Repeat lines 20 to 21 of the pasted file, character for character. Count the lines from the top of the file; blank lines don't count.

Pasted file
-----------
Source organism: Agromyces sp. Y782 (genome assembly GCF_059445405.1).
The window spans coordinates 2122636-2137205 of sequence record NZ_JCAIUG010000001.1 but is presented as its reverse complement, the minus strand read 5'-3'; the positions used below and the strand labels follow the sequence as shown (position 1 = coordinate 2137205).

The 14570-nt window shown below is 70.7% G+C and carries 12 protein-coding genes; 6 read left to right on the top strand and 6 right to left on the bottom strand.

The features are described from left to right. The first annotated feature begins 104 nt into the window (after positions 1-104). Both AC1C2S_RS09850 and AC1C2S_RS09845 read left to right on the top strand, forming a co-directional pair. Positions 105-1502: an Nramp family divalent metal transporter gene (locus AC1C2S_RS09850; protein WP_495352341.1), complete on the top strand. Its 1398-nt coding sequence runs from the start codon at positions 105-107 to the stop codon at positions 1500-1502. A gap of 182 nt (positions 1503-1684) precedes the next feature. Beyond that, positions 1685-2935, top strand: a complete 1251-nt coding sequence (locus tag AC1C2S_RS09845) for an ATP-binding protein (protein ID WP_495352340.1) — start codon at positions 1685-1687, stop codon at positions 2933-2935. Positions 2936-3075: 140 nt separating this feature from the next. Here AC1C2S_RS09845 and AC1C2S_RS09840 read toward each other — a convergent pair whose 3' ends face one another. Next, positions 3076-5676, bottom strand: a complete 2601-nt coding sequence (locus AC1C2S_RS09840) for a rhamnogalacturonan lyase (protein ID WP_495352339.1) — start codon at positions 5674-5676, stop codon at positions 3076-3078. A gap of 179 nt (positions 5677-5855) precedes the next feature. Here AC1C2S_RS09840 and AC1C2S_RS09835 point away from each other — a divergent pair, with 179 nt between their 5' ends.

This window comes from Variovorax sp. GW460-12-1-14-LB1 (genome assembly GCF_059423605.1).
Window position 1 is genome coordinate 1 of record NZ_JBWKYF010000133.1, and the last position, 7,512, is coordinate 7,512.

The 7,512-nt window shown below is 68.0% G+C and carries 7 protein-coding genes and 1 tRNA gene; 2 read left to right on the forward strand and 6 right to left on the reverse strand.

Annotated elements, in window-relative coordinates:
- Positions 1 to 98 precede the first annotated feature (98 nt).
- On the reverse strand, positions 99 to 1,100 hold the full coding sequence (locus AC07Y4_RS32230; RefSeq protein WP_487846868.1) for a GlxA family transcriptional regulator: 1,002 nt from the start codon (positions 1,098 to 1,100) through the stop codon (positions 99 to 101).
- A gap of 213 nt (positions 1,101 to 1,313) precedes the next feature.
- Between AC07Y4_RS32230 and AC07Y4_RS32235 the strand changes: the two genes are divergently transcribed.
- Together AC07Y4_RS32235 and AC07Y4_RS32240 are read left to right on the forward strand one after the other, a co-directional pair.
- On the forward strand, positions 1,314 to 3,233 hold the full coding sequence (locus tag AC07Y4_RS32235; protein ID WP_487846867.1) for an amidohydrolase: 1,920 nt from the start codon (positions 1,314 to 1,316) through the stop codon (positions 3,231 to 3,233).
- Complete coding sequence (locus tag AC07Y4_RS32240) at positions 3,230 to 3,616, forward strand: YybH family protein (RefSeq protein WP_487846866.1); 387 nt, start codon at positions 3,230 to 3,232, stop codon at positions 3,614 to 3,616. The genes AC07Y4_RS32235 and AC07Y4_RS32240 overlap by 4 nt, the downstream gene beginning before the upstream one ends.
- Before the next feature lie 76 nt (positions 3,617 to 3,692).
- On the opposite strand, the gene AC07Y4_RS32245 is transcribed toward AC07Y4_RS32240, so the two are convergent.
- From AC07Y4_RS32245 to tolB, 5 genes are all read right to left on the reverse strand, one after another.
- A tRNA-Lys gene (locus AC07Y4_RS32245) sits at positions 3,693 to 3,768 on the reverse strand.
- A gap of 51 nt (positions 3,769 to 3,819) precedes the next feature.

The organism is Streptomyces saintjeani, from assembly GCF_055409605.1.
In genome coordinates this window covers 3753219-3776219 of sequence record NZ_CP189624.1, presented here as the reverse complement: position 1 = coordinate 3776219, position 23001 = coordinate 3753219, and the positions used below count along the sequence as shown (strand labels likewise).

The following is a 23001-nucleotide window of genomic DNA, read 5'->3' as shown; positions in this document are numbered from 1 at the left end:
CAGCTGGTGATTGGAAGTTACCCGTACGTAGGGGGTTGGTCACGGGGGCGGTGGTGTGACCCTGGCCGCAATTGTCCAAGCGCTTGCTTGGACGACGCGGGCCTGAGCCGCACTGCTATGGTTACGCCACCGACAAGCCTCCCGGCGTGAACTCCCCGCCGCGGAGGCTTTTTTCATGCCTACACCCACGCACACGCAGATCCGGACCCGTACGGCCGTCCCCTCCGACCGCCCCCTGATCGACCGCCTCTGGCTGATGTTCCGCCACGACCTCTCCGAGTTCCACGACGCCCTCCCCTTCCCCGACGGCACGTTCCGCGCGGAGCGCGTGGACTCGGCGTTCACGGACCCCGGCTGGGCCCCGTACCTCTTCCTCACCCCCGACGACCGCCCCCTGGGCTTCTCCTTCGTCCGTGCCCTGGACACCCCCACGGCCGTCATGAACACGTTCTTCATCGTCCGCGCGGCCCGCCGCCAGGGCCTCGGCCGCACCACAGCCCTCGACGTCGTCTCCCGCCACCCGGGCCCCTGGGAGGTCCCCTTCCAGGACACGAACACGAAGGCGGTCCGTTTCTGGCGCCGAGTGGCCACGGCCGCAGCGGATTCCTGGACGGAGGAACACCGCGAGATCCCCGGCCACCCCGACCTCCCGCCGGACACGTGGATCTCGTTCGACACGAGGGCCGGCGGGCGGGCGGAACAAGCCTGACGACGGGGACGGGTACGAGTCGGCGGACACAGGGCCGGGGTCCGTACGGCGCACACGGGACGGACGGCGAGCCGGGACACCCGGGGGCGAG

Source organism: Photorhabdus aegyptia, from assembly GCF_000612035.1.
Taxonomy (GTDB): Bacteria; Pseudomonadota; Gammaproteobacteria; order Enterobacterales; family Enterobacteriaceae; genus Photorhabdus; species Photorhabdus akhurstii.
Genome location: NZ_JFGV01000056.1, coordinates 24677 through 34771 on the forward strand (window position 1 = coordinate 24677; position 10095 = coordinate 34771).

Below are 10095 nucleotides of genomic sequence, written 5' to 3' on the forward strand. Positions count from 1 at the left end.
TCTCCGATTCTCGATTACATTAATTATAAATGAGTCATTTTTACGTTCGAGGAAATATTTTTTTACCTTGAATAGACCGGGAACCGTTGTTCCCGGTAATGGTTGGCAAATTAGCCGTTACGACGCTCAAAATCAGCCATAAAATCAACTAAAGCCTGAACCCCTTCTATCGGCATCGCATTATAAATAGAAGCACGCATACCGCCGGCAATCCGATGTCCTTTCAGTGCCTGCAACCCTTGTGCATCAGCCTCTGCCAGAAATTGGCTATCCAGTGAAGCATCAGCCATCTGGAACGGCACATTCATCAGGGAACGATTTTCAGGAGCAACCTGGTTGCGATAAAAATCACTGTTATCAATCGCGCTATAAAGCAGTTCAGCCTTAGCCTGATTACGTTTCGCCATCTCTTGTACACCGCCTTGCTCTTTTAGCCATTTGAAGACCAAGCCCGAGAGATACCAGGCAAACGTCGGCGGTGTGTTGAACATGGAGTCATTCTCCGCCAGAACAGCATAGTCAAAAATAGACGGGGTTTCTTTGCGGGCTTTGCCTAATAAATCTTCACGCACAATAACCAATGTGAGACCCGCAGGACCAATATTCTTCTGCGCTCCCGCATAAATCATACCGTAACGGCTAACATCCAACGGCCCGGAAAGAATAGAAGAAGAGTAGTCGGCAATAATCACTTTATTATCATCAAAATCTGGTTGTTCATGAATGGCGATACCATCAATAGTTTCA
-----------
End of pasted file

- A gap of 51 nt (positions 3,769 to 3,819) precedes the next feature.

The organism is Streptomyces saintjeani, from assembly GCF_055409605.1.